This past week, the Alabama Supreme Court gave new life to innovator liability claims in that state.  See Wyeth, Inc. v. Weeks, 2014 WL 4055813 (Ala. Sup. Ct., August 15, 2014) (Westlaw).  The court held that a brand-name drug manufacturer could be liable based on fraud or misrepresentation for injuries allegedly caused by ingestion of a generic version of its drug.  The court based its ruling on the unique federal regulations in the prescription drug industry that prevent a generic drug manufacturer from altering the warning provided by the brand-name drug manufacturer.  The court indicated that it did not intend to create a new tort of “innovator liability,” but its decision creates a pathway for just that in the prescription drug context.  The court may not have created a new tort, but it created a pathway for consumers of generic drugs who have never ingested the brand-name drug to recover against brand-name drug manufacturers.  The net result is that innovator liability against brand-name drug manufacturers is alive and well in Alabama, for the time being.

We expect there will be reactions to this decision from other courts and potentially the FDA and/or Congress.  In the interim, we expect an increase in claims against brand-name drug manufacturers by people who never ingested their drugs, based on the adequacy of the warnings that accompanied the generic drugs they actually ingested.

NLRB Claims Franchisor and Franchisees are ‘Joint Employers’ – Is McDonald’s Just The First?

Posted on: August 19th, 2014


By: Bradley T. Adler and Frank H. Hupfl, III

In a surprising departure from established Board precedent, the National Labor Relations Office of the General Counsel announced on July 29, 2014 that it had authorized the NLRB’s Regional Directors to issue 43 unfair labor practice complaints against McDonald franchisees and determined that their franchisor, McDonald’s USA, LLC, could be named as a joint employer.  The announcement comes as a shock to the franchise community and marks a startling conflict with roughly thirty years of established franchise law.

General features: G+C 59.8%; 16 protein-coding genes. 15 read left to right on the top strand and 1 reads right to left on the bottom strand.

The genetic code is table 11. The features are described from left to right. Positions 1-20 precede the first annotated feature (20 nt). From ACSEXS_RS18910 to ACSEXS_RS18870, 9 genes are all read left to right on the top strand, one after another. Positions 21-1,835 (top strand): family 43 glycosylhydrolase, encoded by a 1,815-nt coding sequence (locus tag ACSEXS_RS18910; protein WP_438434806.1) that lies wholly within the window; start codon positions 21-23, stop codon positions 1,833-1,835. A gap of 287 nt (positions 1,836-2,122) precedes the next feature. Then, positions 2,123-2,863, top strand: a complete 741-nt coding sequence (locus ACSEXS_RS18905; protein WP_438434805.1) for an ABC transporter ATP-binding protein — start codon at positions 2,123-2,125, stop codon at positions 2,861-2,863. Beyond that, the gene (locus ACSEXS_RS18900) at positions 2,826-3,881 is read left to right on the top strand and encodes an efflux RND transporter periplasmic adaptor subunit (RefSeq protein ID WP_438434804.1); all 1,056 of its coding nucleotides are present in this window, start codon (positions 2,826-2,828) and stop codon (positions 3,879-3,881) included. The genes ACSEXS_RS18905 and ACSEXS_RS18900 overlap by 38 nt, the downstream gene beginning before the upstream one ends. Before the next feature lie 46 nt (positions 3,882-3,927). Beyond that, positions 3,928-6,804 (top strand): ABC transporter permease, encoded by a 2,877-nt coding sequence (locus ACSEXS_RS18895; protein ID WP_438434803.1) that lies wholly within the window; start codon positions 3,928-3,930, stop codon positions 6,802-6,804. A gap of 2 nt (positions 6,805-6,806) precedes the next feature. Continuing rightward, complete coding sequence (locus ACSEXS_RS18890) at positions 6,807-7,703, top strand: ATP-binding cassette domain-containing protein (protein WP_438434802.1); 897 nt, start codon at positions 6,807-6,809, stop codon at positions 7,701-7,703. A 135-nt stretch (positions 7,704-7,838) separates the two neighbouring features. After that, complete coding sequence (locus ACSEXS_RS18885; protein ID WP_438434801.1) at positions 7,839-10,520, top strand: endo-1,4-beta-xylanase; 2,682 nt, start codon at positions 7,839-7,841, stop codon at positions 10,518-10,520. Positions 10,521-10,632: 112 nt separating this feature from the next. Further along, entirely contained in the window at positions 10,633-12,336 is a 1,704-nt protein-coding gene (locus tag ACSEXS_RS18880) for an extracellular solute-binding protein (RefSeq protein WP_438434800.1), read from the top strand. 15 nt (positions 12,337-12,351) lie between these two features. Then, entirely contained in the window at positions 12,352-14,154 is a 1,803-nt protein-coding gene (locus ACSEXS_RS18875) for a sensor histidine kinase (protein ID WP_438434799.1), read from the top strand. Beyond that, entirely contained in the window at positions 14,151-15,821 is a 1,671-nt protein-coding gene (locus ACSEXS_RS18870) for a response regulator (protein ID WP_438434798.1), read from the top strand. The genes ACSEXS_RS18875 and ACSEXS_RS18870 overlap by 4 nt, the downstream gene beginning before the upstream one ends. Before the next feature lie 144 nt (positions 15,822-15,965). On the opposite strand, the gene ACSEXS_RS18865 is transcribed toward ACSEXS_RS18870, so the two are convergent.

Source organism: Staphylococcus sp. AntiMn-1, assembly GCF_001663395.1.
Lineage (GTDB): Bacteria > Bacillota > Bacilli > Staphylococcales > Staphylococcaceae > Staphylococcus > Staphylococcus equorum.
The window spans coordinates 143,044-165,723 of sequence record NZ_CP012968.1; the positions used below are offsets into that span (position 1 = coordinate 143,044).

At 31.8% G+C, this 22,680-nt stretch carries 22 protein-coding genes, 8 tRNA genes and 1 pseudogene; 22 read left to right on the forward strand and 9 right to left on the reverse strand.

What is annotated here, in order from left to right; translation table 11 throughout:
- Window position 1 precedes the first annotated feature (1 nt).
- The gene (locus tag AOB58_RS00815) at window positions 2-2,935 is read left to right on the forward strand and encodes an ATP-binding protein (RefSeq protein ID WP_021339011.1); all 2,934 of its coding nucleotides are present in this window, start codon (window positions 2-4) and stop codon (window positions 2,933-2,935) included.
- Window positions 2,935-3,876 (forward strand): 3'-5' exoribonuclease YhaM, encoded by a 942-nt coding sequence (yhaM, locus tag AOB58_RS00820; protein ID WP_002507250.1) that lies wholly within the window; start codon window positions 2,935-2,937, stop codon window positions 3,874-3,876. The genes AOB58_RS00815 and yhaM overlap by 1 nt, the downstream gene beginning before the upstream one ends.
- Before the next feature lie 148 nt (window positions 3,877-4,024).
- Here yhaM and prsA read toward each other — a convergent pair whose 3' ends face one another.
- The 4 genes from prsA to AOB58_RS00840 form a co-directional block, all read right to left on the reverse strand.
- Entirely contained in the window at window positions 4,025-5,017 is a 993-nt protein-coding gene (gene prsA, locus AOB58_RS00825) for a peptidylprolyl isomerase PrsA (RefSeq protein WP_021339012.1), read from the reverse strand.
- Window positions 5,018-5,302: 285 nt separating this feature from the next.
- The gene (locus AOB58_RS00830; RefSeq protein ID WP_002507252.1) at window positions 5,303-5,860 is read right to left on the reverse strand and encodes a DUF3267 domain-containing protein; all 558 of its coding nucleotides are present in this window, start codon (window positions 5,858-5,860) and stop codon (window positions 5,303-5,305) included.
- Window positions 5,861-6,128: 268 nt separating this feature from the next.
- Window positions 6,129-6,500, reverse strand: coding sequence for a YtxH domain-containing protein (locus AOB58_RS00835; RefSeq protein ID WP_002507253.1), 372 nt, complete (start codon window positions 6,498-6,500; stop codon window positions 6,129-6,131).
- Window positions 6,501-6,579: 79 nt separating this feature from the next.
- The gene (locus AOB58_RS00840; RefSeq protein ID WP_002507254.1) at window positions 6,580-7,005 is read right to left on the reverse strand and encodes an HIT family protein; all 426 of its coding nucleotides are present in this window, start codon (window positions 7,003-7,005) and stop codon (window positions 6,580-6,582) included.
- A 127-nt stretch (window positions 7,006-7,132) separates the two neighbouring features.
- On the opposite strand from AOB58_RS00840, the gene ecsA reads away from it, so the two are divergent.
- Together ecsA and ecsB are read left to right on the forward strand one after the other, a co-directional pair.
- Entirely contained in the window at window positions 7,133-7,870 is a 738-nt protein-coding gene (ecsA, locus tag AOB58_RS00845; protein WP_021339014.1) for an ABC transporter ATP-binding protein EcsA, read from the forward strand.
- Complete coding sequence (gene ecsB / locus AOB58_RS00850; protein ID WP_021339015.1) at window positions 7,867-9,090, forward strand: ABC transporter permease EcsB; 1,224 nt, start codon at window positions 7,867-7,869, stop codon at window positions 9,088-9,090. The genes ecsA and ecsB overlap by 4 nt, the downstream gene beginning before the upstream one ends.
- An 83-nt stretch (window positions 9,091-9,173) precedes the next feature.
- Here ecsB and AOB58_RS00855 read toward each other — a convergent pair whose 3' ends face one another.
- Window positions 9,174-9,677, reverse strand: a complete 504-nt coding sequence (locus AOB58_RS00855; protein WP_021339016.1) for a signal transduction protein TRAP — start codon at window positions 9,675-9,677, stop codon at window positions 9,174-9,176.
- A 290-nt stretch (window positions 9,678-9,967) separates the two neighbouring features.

Under the traditional franchisor/franchisee relationship, a franchisee is an independent entity from the franchisor and is not viewed as a joint employer with the franchisee.  The NLRB’s recent announcement seeks to shake up that precedent.

With roughly 90% of McDonald’s more than 14,000 restaurants owned and operated by franchisees, the NLRB’s recent announcement could have significant ramifications for the fast-food company.  In a recent statement, the NLRB said it had received 181 complaints of unfair labor practices since November 2012 alleging that McDonald’s franchisees or their parent franchisor had violated employees’ rights to engage in protected activity under the National Labor Relations Act.  Of the 181 complaints, the general counsel’s office determined that 43 of the cases had merit.  The remaining complaints are either pending or were found to be meritless.

Since the NLRB’s announcement, McDonald’s and other franchise associations have issued statements opposing the general counsel’s determination and warning of the potential devastating effects the NRLB’s holding could have on the franchise world.  We will continue to keep you updated on this novel development.

Members of Congress Seek TCPA Revisions

Posted on: August 18th, 2014

By: Matthew N. Foree

Ten members of Congress have recently submitted correspondence to the Chairman of the Federal Communications Commission (“FCC”) urging the FCC to revise the Telephone Consumer Protection Act (“TCPA”).  They frame the issue at stake as “a significant hindrance to public and private business practices across our great nation due to outdated federal law.”

These individuals recognize that the TCPA was enacted to address a concern over telemarketing calls and practices found to be an invasion of privacy.  Nevertheless, they realize the problem that the law is “being unfairly applied with great unintended consequences to calls that the Federal Communications Commission has deemed informational, not solicitation or telemarketing.”  The members of Congress also realize that technology has changed and that the TCPA needs to change with it, requesting that the FCC apply a common sense approach to the TCPA, “particularly when organizations are contacting individual consumers for informational purposes, and are not contacting consumers for telemarketing purposes.”  As they  note, these entities may contact consumers on mobile devices if they make calls manually.  They also note that the FCC must recognize that 96 percent of adults are mobile subscribers and more than half of households are either entirely or mostly wireless.

The members of Congress state that, if the TCPA is not revised, federal and state government bodies cannot use technology in an efficient manner to contact millions of consumers for informational purposes, nor will private sector businesses be able to reach consumers on issues such as foreclosure or litigation.  They also recognize that the TCPA has turned into a “booming practice for opportunistic attorneys to take advantage of ambiguous rules and profit personally by suing businesses and overburdening the courts while providing only nominal relief to their clients.”

In sum, these members of Congress are seeking “common-sense reforms to facilitate the delivery of time-sensitive consumer information to mobile devices while continuing to protect consumers from unwanted telemarketing calls.”  They make a compelling argument when they conclude that “[t]he world has changed significantly since 1991 and it’s time for the FCC to clarify and modernize its TCPA rules to reflect the realities of today.”  Only time will tell if these long-awaited revisions will be enacted.